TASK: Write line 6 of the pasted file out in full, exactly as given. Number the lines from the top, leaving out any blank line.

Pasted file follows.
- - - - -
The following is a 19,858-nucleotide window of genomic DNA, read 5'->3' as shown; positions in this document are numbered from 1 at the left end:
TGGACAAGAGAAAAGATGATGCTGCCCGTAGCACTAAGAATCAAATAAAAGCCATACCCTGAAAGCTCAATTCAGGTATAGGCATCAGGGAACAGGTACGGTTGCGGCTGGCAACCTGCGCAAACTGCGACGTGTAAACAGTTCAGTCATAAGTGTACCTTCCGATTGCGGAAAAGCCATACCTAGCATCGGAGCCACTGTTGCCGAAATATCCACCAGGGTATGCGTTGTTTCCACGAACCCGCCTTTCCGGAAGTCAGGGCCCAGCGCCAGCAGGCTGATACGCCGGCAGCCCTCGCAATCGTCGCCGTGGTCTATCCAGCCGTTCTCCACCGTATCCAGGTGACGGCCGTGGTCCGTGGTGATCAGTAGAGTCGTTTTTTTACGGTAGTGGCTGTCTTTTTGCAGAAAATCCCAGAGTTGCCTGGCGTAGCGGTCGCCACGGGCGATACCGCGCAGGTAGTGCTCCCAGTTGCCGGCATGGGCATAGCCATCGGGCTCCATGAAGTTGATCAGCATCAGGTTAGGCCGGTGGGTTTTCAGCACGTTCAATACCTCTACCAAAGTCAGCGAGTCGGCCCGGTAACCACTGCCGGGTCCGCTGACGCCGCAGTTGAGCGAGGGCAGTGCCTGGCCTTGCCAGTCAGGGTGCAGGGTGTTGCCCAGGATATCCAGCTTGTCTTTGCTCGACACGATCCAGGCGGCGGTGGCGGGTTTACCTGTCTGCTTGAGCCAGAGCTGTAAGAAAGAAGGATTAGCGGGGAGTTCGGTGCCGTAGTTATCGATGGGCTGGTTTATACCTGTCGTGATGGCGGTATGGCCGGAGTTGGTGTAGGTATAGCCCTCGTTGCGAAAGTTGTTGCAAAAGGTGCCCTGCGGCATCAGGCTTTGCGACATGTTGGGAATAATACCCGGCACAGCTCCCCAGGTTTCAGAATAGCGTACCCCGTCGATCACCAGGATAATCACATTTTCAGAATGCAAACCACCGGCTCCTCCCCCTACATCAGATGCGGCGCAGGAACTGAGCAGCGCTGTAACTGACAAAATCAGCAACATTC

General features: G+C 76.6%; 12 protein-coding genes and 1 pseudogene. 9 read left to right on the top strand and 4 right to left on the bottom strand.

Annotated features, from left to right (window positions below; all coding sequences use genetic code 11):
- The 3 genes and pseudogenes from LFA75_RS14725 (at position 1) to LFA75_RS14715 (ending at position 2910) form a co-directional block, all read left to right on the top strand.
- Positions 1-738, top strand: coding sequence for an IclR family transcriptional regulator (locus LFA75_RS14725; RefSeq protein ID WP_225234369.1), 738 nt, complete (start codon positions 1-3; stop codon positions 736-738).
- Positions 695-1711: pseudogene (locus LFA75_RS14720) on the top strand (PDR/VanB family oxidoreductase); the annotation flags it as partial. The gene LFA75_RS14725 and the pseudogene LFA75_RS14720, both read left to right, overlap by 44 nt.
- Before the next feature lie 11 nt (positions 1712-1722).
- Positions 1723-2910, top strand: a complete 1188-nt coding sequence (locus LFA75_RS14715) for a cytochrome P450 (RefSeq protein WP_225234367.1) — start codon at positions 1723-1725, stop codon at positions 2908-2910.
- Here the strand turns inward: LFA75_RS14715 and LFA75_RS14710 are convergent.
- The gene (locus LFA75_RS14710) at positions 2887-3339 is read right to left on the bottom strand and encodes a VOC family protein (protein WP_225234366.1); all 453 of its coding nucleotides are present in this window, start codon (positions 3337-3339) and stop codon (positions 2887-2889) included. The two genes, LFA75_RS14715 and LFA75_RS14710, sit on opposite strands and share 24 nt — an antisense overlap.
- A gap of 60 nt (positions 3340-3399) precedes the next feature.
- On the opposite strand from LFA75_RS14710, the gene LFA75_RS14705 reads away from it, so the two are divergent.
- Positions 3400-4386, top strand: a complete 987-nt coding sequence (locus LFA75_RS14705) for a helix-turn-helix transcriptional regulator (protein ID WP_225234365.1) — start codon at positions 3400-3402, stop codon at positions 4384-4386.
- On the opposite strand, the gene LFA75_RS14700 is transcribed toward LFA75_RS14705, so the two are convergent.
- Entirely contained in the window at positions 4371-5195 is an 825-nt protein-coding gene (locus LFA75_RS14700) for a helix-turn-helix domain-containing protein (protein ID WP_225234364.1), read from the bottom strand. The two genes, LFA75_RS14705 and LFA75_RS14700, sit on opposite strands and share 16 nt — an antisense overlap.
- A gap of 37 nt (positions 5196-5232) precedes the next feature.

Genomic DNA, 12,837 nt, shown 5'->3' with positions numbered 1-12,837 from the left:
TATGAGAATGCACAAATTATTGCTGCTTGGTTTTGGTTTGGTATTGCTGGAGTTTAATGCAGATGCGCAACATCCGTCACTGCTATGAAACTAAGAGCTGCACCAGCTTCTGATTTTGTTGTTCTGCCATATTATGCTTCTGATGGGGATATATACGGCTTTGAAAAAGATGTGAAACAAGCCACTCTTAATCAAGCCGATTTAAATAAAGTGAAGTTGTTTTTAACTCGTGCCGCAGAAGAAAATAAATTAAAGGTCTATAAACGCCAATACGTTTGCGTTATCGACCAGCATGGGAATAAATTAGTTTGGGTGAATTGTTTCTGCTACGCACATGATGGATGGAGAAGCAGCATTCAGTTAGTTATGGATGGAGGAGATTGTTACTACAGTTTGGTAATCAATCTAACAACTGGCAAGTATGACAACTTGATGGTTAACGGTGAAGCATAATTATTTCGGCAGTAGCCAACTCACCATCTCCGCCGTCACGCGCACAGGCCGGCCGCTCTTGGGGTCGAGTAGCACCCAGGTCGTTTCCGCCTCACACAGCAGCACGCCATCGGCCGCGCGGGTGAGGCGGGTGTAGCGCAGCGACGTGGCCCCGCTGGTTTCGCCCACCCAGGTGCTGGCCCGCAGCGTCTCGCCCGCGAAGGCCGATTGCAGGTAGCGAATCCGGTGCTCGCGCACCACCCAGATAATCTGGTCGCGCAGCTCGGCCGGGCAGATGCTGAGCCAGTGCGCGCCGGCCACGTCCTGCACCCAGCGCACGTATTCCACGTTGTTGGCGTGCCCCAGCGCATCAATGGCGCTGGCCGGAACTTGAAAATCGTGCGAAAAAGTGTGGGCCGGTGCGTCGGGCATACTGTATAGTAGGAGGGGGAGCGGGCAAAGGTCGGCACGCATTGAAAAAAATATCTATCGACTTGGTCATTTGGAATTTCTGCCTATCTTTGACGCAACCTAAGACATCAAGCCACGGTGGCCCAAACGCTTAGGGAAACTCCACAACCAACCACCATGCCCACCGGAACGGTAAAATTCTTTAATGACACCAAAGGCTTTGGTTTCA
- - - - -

- Positions 1-738, top strand: coding sequence for an IclR family transcriptional regulator (locus LFA75_RS14725; RefSeq protein ID WP_225234369.1), 738 nt, complete (start codon positions 1-3; stop codon positions 736-738).